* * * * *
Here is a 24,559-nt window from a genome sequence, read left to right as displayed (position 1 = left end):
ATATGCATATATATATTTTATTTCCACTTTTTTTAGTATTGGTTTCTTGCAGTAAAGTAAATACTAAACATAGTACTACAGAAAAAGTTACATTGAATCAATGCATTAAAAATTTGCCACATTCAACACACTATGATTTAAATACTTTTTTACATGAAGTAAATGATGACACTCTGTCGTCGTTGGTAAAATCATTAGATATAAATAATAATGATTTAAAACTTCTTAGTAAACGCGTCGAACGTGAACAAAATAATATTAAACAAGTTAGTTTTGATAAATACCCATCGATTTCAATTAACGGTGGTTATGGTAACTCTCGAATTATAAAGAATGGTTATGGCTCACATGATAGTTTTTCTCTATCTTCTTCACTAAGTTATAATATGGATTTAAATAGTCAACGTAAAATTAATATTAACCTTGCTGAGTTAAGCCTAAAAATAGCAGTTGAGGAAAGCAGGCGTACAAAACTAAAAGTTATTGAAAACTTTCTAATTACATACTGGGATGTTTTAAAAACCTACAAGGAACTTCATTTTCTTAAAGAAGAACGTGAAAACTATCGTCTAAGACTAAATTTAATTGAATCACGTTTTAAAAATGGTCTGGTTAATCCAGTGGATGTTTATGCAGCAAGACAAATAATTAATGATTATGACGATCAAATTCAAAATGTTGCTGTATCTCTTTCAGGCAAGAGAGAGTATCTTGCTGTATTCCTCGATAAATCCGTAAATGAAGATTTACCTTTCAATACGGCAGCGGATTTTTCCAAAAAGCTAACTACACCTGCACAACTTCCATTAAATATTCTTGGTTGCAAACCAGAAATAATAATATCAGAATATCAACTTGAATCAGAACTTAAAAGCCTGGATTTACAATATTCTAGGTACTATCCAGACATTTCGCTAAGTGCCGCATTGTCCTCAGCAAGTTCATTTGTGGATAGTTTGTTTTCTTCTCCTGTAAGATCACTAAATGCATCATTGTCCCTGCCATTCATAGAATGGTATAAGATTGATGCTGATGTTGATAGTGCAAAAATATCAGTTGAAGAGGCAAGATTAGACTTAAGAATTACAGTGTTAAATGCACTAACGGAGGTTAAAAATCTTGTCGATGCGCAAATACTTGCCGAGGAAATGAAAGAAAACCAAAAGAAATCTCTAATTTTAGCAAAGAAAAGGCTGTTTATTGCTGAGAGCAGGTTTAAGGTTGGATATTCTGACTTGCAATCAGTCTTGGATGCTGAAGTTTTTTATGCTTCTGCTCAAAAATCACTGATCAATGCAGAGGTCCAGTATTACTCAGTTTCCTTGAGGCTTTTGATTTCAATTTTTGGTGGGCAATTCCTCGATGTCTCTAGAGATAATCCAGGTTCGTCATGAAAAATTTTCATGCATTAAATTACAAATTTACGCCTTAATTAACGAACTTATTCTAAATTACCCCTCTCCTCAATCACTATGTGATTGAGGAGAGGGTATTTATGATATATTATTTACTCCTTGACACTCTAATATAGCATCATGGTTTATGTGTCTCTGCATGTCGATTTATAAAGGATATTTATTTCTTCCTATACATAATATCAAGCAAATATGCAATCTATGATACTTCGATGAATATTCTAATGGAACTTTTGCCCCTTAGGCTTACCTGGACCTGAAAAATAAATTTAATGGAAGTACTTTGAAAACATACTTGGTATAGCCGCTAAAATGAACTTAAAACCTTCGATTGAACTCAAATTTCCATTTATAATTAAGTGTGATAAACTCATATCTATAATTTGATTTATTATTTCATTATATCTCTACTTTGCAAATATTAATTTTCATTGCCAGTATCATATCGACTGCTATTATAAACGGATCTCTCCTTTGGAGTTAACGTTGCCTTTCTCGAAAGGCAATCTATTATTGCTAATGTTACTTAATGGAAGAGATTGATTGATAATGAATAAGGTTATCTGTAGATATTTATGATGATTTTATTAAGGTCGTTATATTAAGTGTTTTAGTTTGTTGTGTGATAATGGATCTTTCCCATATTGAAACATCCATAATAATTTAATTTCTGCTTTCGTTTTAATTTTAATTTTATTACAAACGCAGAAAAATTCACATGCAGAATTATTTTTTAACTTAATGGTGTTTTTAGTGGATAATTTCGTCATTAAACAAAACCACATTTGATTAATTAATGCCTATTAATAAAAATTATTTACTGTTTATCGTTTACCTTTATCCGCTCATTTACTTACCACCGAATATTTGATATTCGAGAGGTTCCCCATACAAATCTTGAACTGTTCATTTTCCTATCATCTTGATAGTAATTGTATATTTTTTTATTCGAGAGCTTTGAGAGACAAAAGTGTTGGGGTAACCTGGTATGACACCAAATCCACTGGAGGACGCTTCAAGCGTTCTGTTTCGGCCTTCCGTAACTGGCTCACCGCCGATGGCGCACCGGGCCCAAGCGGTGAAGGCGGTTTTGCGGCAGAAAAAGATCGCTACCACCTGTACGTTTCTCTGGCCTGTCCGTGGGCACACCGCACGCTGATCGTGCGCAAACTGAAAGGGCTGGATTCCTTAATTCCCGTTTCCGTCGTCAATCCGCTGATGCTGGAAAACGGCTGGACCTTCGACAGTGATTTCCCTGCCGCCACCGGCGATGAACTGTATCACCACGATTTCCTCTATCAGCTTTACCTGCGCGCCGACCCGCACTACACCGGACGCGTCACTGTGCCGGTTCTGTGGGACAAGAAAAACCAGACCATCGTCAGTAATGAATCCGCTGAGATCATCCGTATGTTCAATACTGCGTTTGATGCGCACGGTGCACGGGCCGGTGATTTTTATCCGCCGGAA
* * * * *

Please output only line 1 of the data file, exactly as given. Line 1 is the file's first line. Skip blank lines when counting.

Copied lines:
Here is a 24,559-nt window from a genome sequence, read left to right as displayed (position 1 = left end):